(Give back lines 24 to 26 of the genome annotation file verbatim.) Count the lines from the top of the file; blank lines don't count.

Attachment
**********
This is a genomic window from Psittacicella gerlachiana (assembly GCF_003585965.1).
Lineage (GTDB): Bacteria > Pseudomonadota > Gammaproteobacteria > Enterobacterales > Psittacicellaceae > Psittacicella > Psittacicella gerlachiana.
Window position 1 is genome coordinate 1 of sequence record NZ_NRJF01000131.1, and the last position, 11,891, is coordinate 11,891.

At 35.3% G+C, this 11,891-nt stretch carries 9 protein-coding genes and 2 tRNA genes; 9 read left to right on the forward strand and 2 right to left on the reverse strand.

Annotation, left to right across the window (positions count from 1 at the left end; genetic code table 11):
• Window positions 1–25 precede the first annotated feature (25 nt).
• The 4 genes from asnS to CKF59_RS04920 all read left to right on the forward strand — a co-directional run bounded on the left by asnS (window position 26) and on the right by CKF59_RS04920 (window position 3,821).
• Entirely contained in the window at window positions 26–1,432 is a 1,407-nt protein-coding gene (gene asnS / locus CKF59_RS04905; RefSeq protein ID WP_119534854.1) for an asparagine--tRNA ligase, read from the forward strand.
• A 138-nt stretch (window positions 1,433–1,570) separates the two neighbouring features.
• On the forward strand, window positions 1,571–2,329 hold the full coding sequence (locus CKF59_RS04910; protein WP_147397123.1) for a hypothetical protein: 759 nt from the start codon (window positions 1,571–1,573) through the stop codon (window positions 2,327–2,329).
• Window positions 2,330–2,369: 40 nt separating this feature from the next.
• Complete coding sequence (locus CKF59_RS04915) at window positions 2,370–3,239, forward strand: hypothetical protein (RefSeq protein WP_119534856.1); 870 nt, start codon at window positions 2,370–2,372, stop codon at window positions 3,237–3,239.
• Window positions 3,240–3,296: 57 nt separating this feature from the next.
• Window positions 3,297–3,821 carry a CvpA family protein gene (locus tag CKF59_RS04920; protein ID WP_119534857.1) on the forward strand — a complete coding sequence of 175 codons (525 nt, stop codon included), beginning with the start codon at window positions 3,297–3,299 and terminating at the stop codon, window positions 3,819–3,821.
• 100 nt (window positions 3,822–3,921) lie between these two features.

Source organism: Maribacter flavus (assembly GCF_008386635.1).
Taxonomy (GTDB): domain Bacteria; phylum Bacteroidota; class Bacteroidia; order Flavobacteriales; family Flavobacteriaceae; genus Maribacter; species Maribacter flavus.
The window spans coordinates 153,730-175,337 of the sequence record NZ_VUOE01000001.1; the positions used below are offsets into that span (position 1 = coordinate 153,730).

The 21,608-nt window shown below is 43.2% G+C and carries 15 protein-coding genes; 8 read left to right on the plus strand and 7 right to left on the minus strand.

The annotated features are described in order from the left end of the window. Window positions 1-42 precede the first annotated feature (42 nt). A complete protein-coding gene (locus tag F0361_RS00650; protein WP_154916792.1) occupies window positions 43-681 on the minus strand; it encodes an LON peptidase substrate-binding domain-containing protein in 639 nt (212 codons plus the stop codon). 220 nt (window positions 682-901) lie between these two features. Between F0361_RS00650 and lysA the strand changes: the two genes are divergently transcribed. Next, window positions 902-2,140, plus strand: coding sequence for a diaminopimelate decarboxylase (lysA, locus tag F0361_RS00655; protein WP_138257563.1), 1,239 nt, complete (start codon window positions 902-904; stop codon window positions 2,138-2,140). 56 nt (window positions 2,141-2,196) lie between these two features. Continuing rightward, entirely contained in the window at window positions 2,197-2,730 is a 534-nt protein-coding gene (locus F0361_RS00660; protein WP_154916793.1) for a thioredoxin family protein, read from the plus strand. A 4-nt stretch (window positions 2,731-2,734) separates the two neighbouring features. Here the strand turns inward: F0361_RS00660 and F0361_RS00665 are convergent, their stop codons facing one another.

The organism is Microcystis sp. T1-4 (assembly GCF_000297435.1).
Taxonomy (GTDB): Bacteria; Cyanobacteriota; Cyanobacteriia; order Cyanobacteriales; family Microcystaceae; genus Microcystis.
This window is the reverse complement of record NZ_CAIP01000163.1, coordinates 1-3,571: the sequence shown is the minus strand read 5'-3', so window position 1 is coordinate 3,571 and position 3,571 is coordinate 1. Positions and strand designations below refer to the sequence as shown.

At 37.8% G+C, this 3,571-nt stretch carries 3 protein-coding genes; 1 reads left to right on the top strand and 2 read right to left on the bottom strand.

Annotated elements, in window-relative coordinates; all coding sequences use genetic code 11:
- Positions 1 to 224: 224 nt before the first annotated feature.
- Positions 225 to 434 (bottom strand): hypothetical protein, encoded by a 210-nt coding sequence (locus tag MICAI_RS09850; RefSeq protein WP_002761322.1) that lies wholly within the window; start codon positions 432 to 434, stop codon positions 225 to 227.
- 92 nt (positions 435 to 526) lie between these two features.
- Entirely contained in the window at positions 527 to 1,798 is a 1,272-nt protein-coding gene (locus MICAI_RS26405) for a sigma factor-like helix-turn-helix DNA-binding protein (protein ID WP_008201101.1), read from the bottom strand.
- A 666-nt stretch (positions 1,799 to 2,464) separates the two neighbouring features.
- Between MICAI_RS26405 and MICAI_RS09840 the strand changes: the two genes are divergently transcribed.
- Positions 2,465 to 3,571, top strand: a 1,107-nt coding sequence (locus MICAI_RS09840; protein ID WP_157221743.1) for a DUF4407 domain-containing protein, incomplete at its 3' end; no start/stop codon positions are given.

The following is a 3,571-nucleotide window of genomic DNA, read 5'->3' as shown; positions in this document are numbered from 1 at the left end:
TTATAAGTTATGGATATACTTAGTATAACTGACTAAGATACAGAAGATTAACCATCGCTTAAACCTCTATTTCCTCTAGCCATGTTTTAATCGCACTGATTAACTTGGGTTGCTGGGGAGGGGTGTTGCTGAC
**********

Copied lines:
At 37.8% G+C, this 3,571-nt stretch carries 3 protein-coding genes; 1 reads left to right on the top strand and 2 read right to left on the bottom strand.

Annotated elements, in window-relative coordinates; all coding sequences use genetic code 11:
- Positions 1 to 224: 224 nt before the first annotated feature.